Sommer talks Sharks prospects, and more

sheppard_james_wild.jpg

Sommer talks Sharks prospects, and more

When the NHL lockout began more than 100 days ago, several teams with young, improving players still on entry-level deals had the opportunity to keep those players in North America by sending them to their American Hockey League affiliates.

The Sharks had no such luxury, as guys like Tommy Wingels, Justin Braun and Andrew Desjardins weren’t AHL eligible. Despite that disadvantage, San Jose’s top minor league club in Worcester is having a decent season with a 14-10-1-2 record, good for third place in the tight Atlantic Division. The Sharks (31 points) are just three points behind first-place Portland with two games in hand.

Head coach Roy Sommer said: “It’s kind of staying up with the Joneses. A lot of parity in our league right now.”

Although it may not have any household names on its roster, Worcester features a number of players that could have an impact on the Sharks if a shortened season begins in January. While on-ice success is significant, it pales in comparison to the importance of an AHL team developing talent for its parent club.

Front and center among those names is former first round pick James Sheppard, who was acquired by the Sharks from Minnesota in the summer of 2011 for a third round pick. Aside from a brief stint with Worcester in the second half of last season, Sheppard spent the 2011-12 campaign rehabbing his left knee from a serious ATV accident in September of 2010. The Sharks knew that they were taking a risk when they acquired Sheppard, and Sommer suggests that risk could pay off.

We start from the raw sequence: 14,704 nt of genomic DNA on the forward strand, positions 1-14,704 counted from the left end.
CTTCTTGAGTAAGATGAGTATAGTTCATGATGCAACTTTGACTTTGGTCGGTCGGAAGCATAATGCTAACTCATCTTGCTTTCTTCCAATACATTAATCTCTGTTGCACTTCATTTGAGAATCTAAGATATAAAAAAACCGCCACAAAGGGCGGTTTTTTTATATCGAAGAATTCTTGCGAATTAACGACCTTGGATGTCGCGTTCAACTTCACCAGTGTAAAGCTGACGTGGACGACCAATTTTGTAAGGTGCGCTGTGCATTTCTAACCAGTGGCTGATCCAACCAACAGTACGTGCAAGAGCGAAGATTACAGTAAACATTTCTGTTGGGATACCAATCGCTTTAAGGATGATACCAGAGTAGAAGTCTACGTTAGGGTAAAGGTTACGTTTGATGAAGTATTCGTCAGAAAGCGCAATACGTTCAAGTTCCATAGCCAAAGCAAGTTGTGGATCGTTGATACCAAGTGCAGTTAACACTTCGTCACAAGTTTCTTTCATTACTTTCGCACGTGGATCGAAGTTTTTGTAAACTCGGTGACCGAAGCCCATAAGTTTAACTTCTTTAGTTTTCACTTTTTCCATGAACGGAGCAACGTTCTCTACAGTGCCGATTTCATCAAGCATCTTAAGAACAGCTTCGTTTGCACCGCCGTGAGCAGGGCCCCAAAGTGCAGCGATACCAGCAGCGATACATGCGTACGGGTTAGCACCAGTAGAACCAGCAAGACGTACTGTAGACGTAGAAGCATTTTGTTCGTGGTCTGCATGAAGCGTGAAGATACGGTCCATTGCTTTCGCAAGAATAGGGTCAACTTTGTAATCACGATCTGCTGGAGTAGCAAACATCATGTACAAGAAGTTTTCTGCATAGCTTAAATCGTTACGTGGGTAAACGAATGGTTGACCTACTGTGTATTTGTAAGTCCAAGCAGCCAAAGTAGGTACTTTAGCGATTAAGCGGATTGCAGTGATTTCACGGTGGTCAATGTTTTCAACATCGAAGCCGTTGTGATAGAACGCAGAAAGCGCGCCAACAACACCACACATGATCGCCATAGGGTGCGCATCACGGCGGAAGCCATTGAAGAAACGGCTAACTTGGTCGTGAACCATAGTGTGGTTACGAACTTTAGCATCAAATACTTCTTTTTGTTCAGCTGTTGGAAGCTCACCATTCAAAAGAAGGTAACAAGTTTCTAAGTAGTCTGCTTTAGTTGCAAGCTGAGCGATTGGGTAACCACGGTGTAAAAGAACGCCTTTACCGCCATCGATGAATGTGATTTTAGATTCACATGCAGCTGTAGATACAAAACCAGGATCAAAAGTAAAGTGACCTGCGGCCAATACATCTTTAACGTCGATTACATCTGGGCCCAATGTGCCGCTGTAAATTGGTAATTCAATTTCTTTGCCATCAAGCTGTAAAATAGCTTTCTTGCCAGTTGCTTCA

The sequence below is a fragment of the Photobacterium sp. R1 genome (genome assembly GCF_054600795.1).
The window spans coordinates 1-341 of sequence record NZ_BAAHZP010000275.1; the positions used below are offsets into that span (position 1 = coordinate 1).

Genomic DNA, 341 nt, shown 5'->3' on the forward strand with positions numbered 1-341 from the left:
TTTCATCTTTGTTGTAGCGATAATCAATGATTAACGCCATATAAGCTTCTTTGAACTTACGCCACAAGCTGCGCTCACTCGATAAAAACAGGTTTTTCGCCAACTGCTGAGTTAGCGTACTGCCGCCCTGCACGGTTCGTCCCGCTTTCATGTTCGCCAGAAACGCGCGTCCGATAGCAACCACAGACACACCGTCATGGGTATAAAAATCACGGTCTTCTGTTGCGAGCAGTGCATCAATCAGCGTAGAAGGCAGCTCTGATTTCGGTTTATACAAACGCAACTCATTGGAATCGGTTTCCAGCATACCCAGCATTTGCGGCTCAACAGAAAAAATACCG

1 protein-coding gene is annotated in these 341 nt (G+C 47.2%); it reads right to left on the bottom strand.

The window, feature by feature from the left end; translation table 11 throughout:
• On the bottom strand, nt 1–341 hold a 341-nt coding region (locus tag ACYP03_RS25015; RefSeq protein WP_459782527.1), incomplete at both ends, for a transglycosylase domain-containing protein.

“He’s really starting to find his game now,” Sommer said. “The guy hasn’t played in two years, you knew it was going to take awhile. They’ve got something right now.”

Sheppard (7g, 9a in 27 games) currently has a three-game point streak, with four goals and one assist in that span. That includes two goals in a 4-3 win over Hershey on Dec. 15, a game that Sommer says Sheppard won “all by himself.”
 
“He’s just starting to find his stride, and it looks like he’s almost there. You can see why he was a first rounder,” Sommer said of Sheppard, the ninth overall pick in the 2006 draft.

Sheppard’s 224 games in an NHL uniform give him the most professional experience of anyone on the Worcester roster. Tim Kennedy is second in that regard with 112 career NHL games, and is another guy that Sommer can see potentially contributing to the Sharks if the league and players’ association come to an agreement.